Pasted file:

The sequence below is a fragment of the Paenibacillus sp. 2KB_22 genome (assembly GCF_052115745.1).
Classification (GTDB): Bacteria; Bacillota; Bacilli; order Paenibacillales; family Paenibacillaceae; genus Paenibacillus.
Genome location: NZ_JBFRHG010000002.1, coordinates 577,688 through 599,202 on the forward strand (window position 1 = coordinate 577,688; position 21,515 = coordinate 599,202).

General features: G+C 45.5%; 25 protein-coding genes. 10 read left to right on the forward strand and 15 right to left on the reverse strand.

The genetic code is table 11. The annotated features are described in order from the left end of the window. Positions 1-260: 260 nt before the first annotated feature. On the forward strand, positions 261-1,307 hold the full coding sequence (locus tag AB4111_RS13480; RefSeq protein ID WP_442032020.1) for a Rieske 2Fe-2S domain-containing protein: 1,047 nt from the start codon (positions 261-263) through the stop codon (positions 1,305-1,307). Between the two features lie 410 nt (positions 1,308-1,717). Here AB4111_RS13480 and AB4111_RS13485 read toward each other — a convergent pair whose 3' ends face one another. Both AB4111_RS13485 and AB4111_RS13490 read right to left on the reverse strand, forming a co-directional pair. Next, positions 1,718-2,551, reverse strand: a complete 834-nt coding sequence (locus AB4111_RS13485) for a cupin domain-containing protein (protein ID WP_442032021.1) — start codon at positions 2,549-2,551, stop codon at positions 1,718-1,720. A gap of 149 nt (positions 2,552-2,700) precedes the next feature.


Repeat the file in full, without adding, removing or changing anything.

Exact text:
The sequence below is a fragment of the Paenibacillus sp. 2KB_22 genome (assembly GCF_052115745.1).
Classification (GTDB): Bacteria; Bacillota; Bacilli; order Paenibacillales; family Paenibacillaceae; genus Paenibacillus.
Genome location: NZ_JBFRHG010000002.1, coordinates 577,688 through 599,202 on the forward strand (window position 1 = coordinate 577,688; position 21,515 = coordinate 599,202).

General features: G+C 45.5%; 25 protein-coding genes. 10 read left to right on the forward strand and 15 right to left on the reverse strand.

The genetic code is table 11. The annotated features are described in order from the left end of the window. Positions 1-260: 260 nt before the first annotated feature. On the forward strand, positions 261-1,307 hold the full coding sequence (locus tag AB4111_RS13480; RefSeq protein ID WP_442032020.1) for a Rieske 2Fe-2S domain-containing protein: 1,047 nt from the start codon (positions 261-263) through the stop codon (positions 1,305-1,307). Between the two features lie 410 nt (positions 1,308-1,717). Here AB4111_RS13480 and AB4111_RS13485 read toward each other — a convergent pair whose 3' ends face one another. Both AB4111_RS13485 and AB4111_RS13490 read right to left on the reverse strand, forming a co-directional pair. Next, positions 1,718-2,551, reverse strand: a complete 834-nt coding sequence (locus AB4111_RS13485) for a cupin domain-containing protein (protein ID WP_442032021.1) — start codon at positions 2,549-2,551, stop codon at positions 1,718-1,720. A gap of 149 nt (positions 2,552-2,700) precedes the next feature.